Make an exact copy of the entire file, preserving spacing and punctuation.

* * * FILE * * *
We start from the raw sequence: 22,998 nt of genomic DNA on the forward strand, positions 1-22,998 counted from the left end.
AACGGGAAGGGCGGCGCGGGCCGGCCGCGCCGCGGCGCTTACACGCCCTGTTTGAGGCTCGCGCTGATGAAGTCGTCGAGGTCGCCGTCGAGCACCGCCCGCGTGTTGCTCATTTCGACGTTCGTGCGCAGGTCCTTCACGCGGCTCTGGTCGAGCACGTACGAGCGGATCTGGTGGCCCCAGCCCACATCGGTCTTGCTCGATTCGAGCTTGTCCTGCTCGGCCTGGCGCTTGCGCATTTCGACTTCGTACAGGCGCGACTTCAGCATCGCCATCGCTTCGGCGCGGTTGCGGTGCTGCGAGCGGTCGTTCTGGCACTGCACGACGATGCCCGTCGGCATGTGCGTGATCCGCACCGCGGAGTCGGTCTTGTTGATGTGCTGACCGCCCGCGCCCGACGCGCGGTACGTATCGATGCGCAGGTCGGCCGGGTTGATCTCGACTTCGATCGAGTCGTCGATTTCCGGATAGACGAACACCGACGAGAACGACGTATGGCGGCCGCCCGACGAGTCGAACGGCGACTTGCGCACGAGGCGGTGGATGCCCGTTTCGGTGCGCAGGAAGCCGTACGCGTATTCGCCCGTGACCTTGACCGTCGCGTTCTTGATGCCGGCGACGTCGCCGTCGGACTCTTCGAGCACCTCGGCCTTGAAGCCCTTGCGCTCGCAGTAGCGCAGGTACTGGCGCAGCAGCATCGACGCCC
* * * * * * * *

We start from the raw sequence: 22,998 nt of genomic DNA on the forward strand, positions 1-22,998 counted from the left end.
AACGGGAAGGGCGGCGCGGGCCGGCCGCGCCGCGGCGCTTACACGCCCTGTTTGAGGCTCGCGCTGATGAAGTCGTCGAGGTCGCCGTCGAGCACCGCCCGCGTGTTGCTCATTTCGACGTTCGTGCGCAGGTCCTTCACGCGGCTCTGGTCGAGCACGTACGAGCGGATCTGGTGGCCCCAGCCCACATCGGTCTTGCTCGATTCGAGCTTGTCCTGCTCGGCCTGGCGCTTGCGCATTTCGACTTCGTACAGGCGCGACTTCAGCATCGCCATCGCTTCGGCGCGGTTGCGGTGCTGCGAGCGGTCGTTCTGGCACTGCACGACGATGCCCGTCGGCATGTGCGTGATCCGCACCGCGGAGTCGGTCTTGTTGATGTGCTGACCGCCCGCGCCCGACGCGCGGTACGTATCGATGCGCAGGTCGGCCGGGTTGATCTCGACTTCGATCGAGTCGTCGATTTCCGGATAGACGAACACCGACGAGAACGACGTATGGCGGCCGCCCGACGAGTCGAACGGCGACTTGCGCACGAGGCGGTGGATGCCCGTTTCGGTGCGCAGGAAGCCGTACGCGTATTCGCCCGTGACCTTGACCGTCGCGTTCTTGATGCCGGCGACGTCGCCGTCGGACTCTTCGAGCACCTCGGCCTTGAAGCCCTTGCGCTCGCAGTAGCGCAGGTACTGGCGCAGCAGCATCGACGCCC